Entire websites, hours of ESPN coverage, and segments of Sports Radio talk shows are devoted to them, many people participate in them, and yet they do not involve real scores or affect standings.
Becoming increasingly popular in the last five years, fantasy sports allow participants pick and manage a virtual team of real athletes. Just as professional managers must be quick thinking and constantly aware of what players might be injury-prone, so too must fantasy players. These players, with 24 hour access to news, develop these same skills.
Prior to the beginning of the professional season, approximately eight to twelve people form a fantasy league. Players often know each other, but websites, such as Rotowire.com, Comissioner.com, and Yahoosports.com, can also organize leagues. Next, players participate in a draft. Each player, managing his own team, is responsible for filling his roster with virtual athletes. Modeled after real-life drafts, participants are subject to a time limit for their picks, and therefore must be as fast-thinking and knowledgable as real managers.
Once the professional season begins, participants select their line-ups for the given week. Again, this is modeled after the way real sports are conducted; fantasy football players choose their rosters on Sunday, while fantasy hockey players chose theirs on Saturday. When the game gets going, the athletes perform according to their statistics and rankings from real games. Unlike in professional leagues, in which roles are split up, fantasy players act as owner, manager, and coach all at once.
As Danny Goldin, a former writer for Rotowire.com, explains, fantasy sports were first played in 1960 in the context of an experimental study in a Harvard University seminar led by the sociologist William Gamson. Participants were instructed to form MLB rosters prior to the start of the season, and their players “value” was then calculated upon conclusion of the real season and based on the players’ statistics.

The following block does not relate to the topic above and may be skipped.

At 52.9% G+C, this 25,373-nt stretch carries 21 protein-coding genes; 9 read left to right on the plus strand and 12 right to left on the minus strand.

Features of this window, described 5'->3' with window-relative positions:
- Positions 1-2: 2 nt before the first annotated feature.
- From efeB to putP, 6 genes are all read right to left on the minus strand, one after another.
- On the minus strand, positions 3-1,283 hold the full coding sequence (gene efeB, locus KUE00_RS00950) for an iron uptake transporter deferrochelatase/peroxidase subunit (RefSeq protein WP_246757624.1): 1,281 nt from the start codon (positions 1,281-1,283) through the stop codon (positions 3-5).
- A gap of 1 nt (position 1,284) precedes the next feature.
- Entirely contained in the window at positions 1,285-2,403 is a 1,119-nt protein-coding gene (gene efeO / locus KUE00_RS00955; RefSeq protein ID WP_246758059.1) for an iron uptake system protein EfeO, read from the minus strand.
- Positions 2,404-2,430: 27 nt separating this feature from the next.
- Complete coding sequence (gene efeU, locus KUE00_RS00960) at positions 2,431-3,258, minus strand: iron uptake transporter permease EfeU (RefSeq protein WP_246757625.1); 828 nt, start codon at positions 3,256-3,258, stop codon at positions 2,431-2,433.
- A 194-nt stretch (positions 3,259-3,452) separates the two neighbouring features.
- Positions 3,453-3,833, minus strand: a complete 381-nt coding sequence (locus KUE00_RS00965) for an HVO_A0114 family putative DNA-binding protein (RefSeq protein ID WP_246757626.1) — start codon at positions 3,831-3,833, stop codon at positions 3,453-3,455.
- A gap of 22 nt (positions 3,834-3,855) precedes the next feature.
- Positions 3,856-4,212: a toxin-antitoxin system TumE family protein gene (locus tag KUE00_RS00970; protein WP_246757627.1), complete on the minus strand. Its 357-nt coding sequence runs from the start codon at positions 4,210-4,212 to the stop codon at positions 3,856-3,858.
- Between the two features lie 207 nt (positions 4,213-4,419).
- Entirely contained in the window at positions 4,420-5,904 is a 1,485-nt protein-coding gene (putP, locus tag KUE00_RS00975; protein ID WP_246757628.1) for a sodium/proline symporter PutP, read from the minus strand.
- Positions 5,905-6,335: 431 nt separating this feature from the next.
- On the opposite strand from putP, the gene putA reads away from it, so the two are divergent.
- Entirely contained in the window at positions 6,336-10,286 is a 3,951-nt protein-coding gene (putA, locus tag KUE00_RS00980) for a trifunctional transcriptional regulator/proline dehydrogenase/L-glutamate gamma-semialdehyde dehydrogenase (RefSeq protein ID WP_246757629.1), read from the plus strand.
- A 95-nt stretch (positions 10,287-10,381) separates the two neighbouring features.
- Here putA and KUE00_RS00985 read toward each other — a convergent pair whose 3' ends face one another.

While Gamson’s model did not permit players to make roster changes during the actual season, participants in fantasy sports now actively manage their team throughout the season, requiring them to pay close attention at all times to the status of their players. With the advent of the internet, fantasy sports experienced large developments. In 1997, Commissioner.com – which is now the fantasy engine of CBS Sports – and Rotowire.com were launched. These are fantasy sports websites that provide the average sports fan with detailed statistics and analysis on players so that they can micro-manage their fantasy teams.
In addition to allowing sports enthusiasts an opportunity to demonstrate their knowledge of real players through the management of their fantasy team, fantasy players often place bets with the other members of their fantasy league. If they win, they get the money and, perhaps more importantly, bragging rights among friends.
There are a variety of reasons why individuals choose to participate in fantasy sports. Scott Rathwell, a McGill masters student in Sports Psychology, explains that he plays fantasy hockey sports primarily because it offers a means of keeping in contact with friends, many of whom he previously played on actual teams with. Lawrence Greenberg, a Concordia History student who plays both fantasy hockey and football, points to the competitive aspect of the activity, he says it “makes watching the games more intense.” In addition, being able to “show other people that you can pick and manage a better team” is a strong incentive for him. Both Rathwell and Greenberg agree that they now have a heightened level of interest in the actual games. “I definitely watch the games more closely. I constantly have to see who gets injured to try and pick up his replacement before someone else does,” says Greenberg
Fantasy sports have also significantly altered the nature of sports fandom. Before fantasy sports became popular, fans would typically root for their favourite team. Now, fantasy participants root for many different teams based on the athletes they pick for their fantasy teams rather than geography.
Dave Richard, a senior fantasy writer at CBSsports.com, explained this phenomenon to Goldin: “Fantasy sports have reinvented sports fans. Before these games became popular, most people were fans of one or two teams in every sport… Suddenly, a fan watching in Detroit has an interest in a game between Los Angeles and San Diego.”
Fantasy sports, once the niche of Harvard sociologists and a small segment of the most passionate fans, are now a hobby and obsession to millions of people and a major revenue source for sports media. With this trend, fantasy sports are only poised to become more and more popular